|General of Liu Bei|
Liu Feng (died 220) was an adopted son of Liu Bei, a prominent warlord who lived in the late Eastern Han Dynasty and founded the state of Shu Han in the Three Kingdoms period. He traced his lineage to a certain marquis whose family name was "Kou" (寇), and was also related to the House of Liu (the imperial clan of the Han Dynasty, from which Liu Bei descended), albeit not directly. He served as a general in his foster father's military forces.
Liu Feng was a descendant of the Marquis of Luo (羅侯), whose family name was Kou (寇). He was also related (but not directly) to the Liu (劉) family of Changsha (長沙; around present-day Changsha, Hunan), who descended from Liu Fa (劉發), one of Emperor Jing's sons. When Liu Bei seized control of four commanderies — Changsha, Lingling (零陵), Guiyang (桂陽), Wuling (武陵) — in southern Jing Province (covering present-day Hubei and Hunan) in 209, he adopted Liu Feng as his son because he had no heir at the time yet. In 211, Liu Bei led an army from Jing Province to Yi Province (covering present-day Sichuan and Chongqing), ostensibly to help Yi Province's governor Liu Zhang counter a rival warlord Zhang Lu in Hanzhong commandery. When war broke out between Liu Bei and Liu Zhang in the following year, Liu Feng, then in his early 20s and famous for his combat skills and great physical strength, led forces from Jing Province together with Liu Bei's other followers to assist his foster father in the Yi Province campaign. Liu Zhang surrendered to Liu Bei in 215, after which Yi Province came under Liu Bei's control. Liu Bei appointed Liu Feng as a "Vice General of the Household" (副軍中郎將).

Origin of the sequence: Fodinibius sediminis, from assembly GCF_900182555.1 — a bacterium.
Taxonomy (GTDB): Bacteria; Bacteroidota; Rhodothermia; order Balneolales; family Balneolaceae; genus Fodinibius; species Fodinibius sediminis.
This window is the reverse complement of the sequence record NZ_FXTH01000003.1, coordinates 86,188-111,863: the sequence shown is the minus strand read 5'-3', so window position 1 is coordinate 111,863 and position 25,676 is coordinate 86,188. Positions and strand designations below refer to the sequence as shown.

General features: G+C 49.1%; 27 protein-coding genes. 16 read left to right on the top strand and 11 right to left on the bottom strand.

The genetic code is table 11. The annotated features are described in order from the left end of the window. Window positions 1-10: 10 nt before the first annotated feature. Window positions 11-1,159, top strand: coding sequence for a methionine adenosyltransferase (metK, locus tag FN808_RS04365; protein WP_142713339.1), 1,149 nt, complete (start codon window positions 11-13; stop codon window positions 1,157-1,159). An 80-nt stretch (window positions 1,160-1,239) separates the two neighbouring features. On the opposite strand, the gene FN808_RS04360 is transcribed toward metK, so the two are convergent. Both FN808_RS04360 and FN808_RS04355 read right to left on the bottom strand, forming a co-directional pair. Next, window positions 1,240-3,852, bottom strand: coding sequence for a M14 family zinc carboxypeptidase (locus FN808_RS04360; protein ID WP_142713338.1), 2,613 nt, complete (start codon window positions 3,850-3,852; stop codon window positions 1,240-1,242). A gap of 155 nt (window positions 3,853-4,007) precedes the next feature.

In 219, Liu Bei ordered his general Meng Da to lead an army from Zigui (秭歸) to attack Fangling (房陵), which was defended by Kuai Qi (蒯祺). Meng Da defeated Kuai Qi in battle, conquered Fangling, and then proceeded to attack Shangyong (上庸) commandery. Liu Bei was worried that Meng Da could not manage alone, so he sent Liu Feng to lead a force from Hanzhong and sail down the Mian River (沔水) to rendezvous with Meng Da at Shangyong. Shen Dan (申耽), the Administrator of Shangyong, surrendered to Meng Da and Liu Feng. For his achievement, Liu Feng was promoted to "Vice General" (副軍將軍). Later that year, when Liu Bei's general Guan Yu led an army from Jing Province to attack an enemy garrison at Fancheng (樊; present-day Fancheng District, Xiangyang, Hubei), he repeatedly asked Meng Da and Liu Feng to lead reinforcements from Shangyong to support him but they refused, claiming that the situation in Shangyong was not stable yet. Eventually, Guan Yu not only failed to conquer Fancheng, but also lost his lord's territories in Jing Province in a stealth invasion by Liu Bei's ally Sun Quan, who had turned against Liu, as well as his own life. Liu Bei resented Liu Feng and Meng Da for not aiding Guan Yu. Concurrently, Liu Feng had a quarrel with Meng Da. Meng Da became afraid when he heard of Liu Bei's anger towards him and was also worried about his dispute with Liu Feng, so he brought along his followers and defected to the state of Cao Wei (established by Liu Bei's rival Cao Pi).